Yet his paintings through the 1940s still shout "Weimar." The bug-eyed portraits of the period, though accomplished, betray an expressionist manner. Mr. Feaver writes how this led to the "assumption (he took it as an accusation) that he was a Germanic sort of artist, carrying on willy-nilly in prewar, pre-Hitler, 'Neue Sachlichkeit' style."

Well, up to a point, he was. In the mid-1950s, however, the manner matured. Suddenly we see the signature style, the splotchy red-yellow-green brushwork that he would apply, for the rest of his career, to his analysis of human flesh.

The 19th-century British painter Benjamin Haydon once remarked:

The explanation of the propensity of the English people to portrait painting is to be found in their relish for a Fact. Let a man do the grandest things . . . yet the English people would prefer his portrait to a painting of the great deed.

The likeness they can judge of; his existence is a Fact. But the truth of the picture of his deeds they cannot judge of, for they have no imagination.

If Mr. Freud was not born with English sensibility, he developed one in paint. And he found ready success in the "honesty" of these fleshy facts. It comes as no surprise that one of Mr. Feaver's interviews with Mr. Freud concerns Lucian's appreciation of John Constable. This interest began when Mr. Freud was "living in Dedham, in the Constable country. I'd seen the little painting of the tree trunk, close-up, in the V&A, and I thought what a good idea." Mr. Freud continues: "I mean, this is so English isn't it?"

But of course, beyond the interest in fact, Mr. Freud's most famous paintings are English for more tabloid reasons, too. Oscar Wilde once said, "The English public, as a mass, takes no interest in a work of art until it is told that the work in question is immoral." As is underscored by Mr. Feaver's book, Mr. Freud's shortcoming is that he can abandon English fact for mere English sensationalism.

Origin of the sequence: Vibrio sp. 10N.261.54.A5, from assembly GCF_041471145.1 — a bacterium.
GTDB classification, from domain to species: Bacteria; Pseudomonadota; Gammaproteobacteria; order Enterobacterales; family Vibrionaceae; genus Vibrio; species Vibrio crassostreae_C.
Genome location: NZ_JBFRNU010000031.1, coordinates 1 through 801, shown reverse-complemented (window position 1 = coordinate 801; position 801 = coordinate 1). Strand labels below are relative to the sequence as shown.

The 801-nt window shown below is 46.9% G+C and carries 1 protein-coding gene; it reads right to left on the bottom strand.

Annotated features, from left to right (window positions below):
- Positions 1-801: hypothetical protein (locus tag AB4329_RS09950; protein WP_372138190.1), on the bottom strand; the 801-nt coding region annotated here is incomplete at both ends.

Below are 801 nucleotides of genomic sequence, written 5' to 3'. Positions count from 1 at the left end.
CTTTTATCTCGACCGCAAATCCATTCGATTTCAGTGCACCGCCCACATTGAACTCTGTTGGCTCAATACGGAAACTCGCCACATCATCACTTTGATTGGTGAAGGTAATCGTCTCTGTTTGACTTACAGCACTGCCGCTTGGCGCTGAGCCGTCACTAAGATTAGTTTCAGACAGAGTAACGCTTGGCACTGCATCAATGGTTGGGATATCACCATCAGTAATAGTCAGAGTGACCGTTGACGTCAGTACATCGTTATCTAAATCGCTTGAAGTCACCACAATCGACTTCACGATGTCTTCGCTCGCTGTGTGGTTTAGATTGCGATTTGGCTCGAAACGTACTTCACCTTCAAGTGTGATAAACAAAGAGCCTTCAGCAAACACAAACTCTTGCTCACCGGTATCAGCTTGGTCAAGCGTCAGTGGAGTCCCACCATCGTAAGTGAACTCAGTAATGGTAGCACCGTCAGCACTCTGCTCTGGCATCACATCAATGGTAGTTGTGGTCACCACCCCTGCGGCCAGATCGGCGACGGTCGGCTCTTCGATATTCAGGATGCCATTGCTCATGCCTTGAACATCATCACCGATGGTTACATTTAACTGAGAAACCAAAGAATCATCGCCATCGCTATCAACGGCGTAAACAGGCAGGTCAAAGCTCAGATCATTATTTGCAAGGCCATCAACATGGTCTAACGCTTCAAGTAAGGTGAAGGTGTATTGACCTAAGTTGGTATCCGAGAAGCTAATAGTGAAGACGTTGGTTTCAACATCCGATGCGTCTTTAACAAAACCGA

In 1964, Mr. Freud was dismissed from a teaching job for assigning his students to paint naked self-portraits that would be "something really shameless, you know." Thereafter, the subject in his own work became evermore shameless and grotesque. Enter Leigh Bowery and "Big Sue," Mr. Freud's obese painter's models. Enter taboo. For one painting he positioned his half-naked, pre-pubescent daughter Isobel on the floor beside a houseplant ("Large Interior, Paddington," 1968-69). He also featured a man, the photographer David Dawson, breastfeeding a baby as Francis Wyndham reads Flaubert's letters ("Large Interior, Notting Hill," 1998).

The slow rise of British art, which tracked the demise of the New York School and the dying influence of the French avant-garde, has privileged Mr. Freud as the embodiment of English style. Unfortunately, he inhabits the best and worst attributes of what England can offer up in paint. His champions point to John Constable. But Mr. Freud is rather more Dorian Gray.